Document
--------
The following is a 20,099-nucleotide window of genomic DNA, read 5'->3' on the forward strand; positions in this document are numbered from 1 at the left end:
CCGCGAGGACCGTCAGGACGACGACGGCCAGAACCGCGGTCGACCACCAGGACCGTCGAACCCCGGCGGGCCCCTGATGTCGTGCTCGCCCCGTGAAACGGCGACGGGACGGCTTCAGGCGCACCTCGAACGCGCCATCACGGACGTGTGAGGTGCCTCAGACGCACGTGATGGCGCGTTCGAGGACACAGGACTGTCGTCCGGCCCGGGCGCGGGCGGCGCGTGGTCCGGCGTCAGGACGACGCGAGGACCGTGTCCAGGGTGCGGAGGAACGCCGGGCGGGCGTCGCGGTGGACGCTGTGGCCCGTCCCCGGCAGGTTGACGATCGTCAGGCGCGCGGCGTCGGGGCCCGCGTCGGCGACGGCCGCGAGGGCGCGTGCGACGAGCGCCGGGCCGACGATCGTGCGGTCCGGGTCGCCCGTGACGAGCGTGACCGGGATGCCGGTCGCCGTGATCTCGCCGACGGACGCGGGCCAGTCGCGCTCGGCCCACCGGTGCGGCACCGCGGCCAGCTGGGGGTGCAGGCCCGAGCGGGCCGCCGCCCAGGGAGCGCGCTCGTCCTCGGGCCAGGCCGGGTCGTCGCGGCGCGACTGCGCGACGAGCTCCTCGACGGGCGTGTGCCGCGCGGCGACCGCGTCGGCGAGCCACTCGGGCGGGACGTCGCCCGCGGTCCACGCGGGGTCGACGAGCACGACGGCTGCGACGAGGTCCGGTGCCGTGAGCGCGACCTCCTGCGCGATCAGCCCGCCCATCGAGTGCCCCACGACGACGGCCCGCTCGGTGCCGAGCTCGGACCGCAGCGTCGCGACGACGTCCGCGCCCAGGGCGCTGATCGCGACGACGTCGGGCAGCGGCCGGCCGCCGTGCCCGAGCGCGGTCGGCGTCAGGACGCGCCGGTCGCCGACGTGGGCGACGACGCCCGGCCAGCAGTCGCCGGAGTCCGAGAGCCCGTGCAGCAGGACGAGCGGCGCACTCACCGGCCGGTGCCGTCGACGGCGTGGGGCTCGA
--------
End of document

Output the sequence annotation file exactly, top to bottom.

The following is a 20,099-nucleotide window of genomic DNA, read 5'->3' on the forward strand; positions in this document are numbered from 1 at the left end:
CCGCGAGGACCGTCAGGACGACGACGGCCAGAACCGCGGTCGACCACCAGGACCGTCGAACCCCGGCGGGCCCCTGATGTCGTGCTCGCCCCGTGAAACGGCGACGGGACGGCTTCAGGCGCACCTCGAACGCGCCATCACGGACGTGTGAGGTGCCTCAGACGCACGTGATGGCGCGTTCGAGGACACAGGACTGTCGTCCGGCCCGGGCGCGGGCGGCGCGTGGTCCGGCGTCAGGACGACGCGAGGACCGTGTCCAGGGTGCGGAGGAACGCCGGGCGGGCGTCGCGGTGGACGCTGTGGCCCGTCCCCGGCAGGTTGACGATCGTCAGGCGCGCGGCGTCGGGGCCCGCGTCGGCGACGGCCGCGAGGGCGCGTGCGACGAGCGCCGGGCCGACGATCGTGCGGTCCGGGTCGCCCGTGACGAGCGTGACCGGGATGCCGGTCGCCGTGATCTCGCCGACGGACGCGGGCCAGTCGCGCTCGGCCCACCGGTGCGGCACCGCGGCCAGCTGGGGGTGCAGGCCCGAGCGGGCCGCCGCCCAGGGAGCGCGCTCGTCCTCGGGCCAGGCCGGGTCGTCGCGGCGCGACTGCGCGACGAGCTCCTCGACGGGCGTGTGCCGCGCGGCGACCGCGTCGGCGAGCCACTCGGGCGGGACGTCGCCCGCGGTCCACGCGGGGTCGACGAGCACGACGGCTGCGACGAGGTCCGGTGCCGTGAGCGCGACCTCCTGCGCGATCAGCCCGCCCATCGAGTGCCCCACGACGACGGCCCGCTCGGTGCCGAGCTCGGACCGCAGCGTCGCGACGACGTCCGCGCCCAGGGCGCTGATCGCGACGACGTCGGGCAGCGGCCGGCCGCCGTGCCCGAGCGCGGTCGGCGTCAGGACGCGCCGGTCGCCGACGTGGGCGACGACGCCCGGCCAGCAGTCGCCGGAGTCCGAGAGCCCGTGCAGCAGGACGAGCGGCGCACTCACCGGCCGGTGCCGTCGACGGCGTGGGGCTCGA